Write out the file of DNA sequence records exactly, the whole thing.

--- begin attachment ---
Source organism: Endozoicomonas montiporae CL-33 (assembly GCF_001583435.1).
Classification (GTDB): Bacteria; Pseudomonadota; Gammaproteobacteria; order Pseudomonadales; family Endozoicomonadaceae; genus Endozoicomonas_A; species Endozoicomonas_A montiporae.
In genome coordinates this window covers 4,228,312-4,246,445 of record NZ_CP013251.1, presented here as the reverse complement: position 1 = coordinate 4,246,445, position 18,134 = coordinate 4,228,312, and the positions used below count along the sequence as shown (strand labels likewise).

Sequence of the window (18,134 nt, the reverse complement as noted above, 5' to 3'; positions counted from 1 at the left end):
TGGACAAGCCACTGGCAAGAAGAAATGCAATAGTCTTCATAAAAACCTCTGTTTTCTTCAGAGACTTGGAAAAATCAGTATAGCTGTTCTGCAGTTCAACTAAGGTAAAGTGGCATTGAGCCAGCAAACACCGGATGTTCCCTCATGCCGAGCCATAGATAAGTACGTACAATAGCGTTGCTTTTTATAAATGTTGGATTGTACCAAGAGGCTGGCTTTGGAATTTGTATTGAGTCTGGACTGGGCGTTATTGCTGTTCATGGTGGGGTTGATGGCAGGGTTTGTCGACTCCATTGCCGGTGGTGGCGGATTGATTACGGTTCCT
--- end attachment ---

Source organism: Endozoicomonas montiporae CL-33 (assembly GCF_001583435.1).
Classification (GTDB): Bacteria; Pseudomonadota; Gammaproteobacteria; order Pseudomonadales; family Endozoicomonadaceae; genus Endozoicomonas_A; species Endozoicomonas_A montiporae.
In genome coordinates this window covers 4,228,312-4,246,445 of record NZ_CP013251.1, presented here as the reverse complement: position 1 = coordinate 4,246,445, position 18,134 = coordinate 4,228,312, and the positions used below count along the sequence as shown (strand labels likewise).

Sequence of the window (18,134 nt, the reverse complement as noted above, 5' to 3'; positions counted from 1 at the left end):
TGGACAAGCCACTGGCAAGAAGAAATGCAATAGTCTTCATAAAAACCTCTGTTTTCTTCAGAGACTTGGAAAAATCAGTATAGCTGTTCTGCAGTTCAACTAAGGTAAAGTGGCATTGAGCCAGCAAACACCGGATGTTCCCTCATGCCGAGCCATAGATAAGTACGTACAATAGCGTTGCTTTTTATAAATGTTGGATTGTACCAAGAGGCTGGCTTTGGAATTTGTATTGAGTCTGGACTGGGCGTTATTGCTGTTCATGGTGGGGTTGATGGCAGGGTTTGTCGACTCCATTGCCGGTGGTGGCGGATTGATTACGGTTCCT